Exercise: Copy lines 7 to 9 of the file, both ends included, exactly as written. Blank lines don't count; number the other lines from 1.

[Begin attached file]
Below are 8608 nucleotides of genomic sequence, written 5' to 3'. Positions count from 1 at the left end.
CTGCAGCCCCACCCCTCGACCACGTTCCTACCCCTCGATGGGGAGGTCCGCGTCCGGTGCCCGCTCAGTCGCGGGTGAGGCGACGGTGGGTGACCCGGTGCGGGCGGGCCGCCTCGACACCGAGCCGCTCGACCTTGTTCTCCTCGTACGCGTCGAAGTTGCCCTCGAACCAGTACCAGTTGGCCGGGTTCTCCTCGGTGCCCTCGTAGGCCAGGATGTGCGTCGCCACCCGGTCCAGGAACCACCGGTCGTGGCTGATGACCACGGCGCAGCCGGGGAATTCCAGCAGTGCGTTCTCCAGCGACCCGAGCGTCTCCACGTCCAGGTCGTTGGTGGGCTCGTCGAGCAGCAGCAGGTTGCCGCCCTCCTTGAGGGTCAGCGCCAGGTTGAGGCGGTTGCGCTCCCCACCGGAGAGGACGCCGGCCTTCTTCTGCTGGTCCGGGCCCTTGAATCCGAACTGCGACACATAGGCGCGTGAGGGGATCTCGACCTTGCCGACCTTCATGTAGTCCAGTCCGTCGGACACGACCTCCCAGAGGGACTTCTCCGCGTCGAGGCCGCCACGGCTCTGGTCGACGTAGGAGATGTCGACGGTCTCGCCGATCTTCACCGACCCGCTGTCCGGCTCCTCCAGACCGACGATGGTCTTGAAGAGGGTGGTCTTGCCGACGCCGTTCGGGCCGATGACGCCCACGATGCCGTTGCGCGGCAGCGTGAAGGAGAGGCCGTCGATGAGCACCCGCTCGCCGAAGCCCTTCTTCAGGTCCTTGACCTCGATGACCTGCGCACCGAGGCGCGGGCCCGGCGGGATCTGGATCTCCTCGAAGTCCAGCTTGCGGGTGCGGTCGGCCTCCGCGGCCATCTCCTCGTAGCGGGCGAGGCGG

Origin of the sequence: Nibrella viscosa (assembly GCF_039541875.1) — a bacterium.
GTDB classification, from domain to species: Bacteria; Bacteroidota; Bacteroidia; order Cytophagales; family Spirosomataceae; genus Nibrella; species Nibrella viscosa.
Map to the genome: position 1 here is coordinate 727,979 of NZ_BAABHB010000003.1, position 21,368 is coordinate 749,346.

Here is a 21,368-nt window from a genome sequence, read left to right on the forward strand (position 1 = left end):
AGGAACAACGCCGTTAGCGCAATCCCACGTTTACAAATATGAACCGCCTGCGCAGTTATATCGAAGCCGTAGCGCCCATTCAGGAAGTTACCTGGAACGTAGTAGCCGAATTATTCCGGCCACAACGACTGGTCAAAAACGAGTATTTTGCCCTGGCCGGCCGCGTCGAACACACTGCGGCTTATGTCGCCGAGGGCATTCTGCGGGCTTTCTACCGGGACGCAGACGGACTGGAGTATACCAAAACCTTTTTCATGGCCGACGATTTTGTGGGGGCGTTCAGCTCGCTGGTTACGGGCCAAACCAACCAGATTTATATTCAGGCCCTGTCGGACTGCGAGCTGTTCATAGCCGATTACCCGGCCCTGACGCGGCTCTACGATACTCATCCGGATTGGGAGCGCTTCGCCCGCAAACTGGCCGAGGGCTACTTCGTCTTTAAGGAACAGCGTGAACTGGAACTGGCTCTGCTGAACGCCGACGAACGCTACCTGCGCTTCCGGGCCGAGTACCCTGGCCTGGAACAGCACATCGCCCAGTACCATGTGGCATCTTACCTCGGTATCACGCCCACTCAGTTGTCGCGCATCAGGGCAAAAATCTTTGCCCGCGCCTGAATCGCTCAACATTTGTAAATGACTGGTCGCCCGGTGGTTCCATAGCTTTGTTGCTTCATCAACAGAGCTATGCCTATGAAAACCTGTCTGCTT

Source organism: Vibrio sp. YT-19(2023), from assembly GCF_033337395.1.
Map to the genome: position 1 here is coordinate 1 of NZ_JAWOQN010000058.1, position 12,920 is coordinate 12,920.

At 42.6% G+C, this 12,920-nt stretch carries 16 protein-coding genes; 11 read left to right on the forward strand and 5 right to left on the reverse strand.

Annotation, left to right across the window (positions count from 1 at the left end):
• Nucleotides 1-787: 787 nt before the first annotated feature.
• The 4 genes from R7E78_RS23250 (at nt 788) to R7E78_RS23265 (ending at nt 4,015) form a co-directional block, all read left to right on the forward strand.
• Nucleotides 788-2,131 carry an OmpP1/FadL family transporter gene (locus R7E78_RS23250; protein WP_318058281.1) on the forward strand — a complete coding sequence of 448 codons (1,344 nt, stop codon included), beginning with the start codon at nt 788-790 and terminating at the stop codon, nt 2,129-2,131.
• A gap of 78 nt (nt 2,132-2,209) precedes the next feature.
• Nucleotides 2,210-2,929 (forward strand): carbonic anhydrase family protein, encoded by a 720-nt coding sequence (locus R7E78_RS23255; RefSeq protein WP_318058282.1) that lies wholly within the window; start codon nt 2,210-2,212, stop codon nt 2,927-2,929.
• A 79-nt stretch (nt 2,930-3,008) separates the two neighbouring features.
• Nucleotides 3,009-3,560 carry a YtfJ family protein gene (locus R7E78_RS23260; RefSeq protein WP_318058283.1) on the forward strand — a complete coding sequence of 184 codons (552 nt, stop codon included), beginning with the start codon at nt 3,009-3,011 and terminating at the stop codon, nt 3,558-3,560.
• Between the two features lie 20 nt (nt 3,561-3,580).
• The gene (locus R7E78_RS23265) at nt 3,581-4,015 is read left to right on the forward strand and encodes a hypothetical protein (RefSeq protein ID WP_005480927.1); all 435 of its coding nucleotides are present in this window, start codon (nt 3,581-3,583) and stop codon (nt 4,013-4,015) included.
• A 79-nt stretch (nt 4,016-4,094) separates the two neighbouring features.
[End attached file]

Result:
AGGAACAACGCCGTTAGCGCAATCCCACGTTTACAAATATGAACCGCCTGCGCAGTTATATCGAAGCCGTAGCGCCCATTCAGGAAGTTACCTGGAACGTAGTAGCCGAATTATTCCGGCCACAACGACTGGTCAAAAACGAGTATTTTGCCCTGGCCGGCCGCGTCGAACACACTGCGGCTTATGTCGCCGAGGGCATTCTGCGGGCTTTCTACCGGGACGCAGACGGACTGGAGTATACCAAAACCTTTTTCATGGCCGACGATTTTGTGGGGGCGTTCAGCTCGCTGGTTACGGGCCAAACCAACCAGATTTATATTCAGGCCCTGTCGGACTGCGAGCTGTTCATAGCCGATTACCCGGCCCTGACGCGGCTCTACGATACTCATCCGGATTGGGAGCGCTTCGCCCGCAAACTGGCCGAGGGCTACTTCGTCTTTAAGGAACAGCGTGAACTGGAACTGGCTCTGCTGAACGCCGACGAACGCTACCTGCGCTTCCGGGCCGAGTACCCTGGCCTGGAACAGCACATCGCCCAGTACCATGTGGCATCTTACCTCGGTATCACGCCCACTCAGTTGTCGCGCATCAGGGCAAAAATCTTTGCCCGCGCCTGAATCGCTCAACATTTGTAAATGACTGGTCGCCCGGTGGTTCCATAGCTTTGTTGCTTCATCAACAGAGCTATGCCTATGAAAACCTGTCTGCTT

Source organism: Vibrio sp. YT-19(2023), from assembly GCF_033337395.1.
Map to the genome: position 1 here is coordinate 1 of NZ_JAWOQN010000058.1, position 12,920 is coordinate 12,920.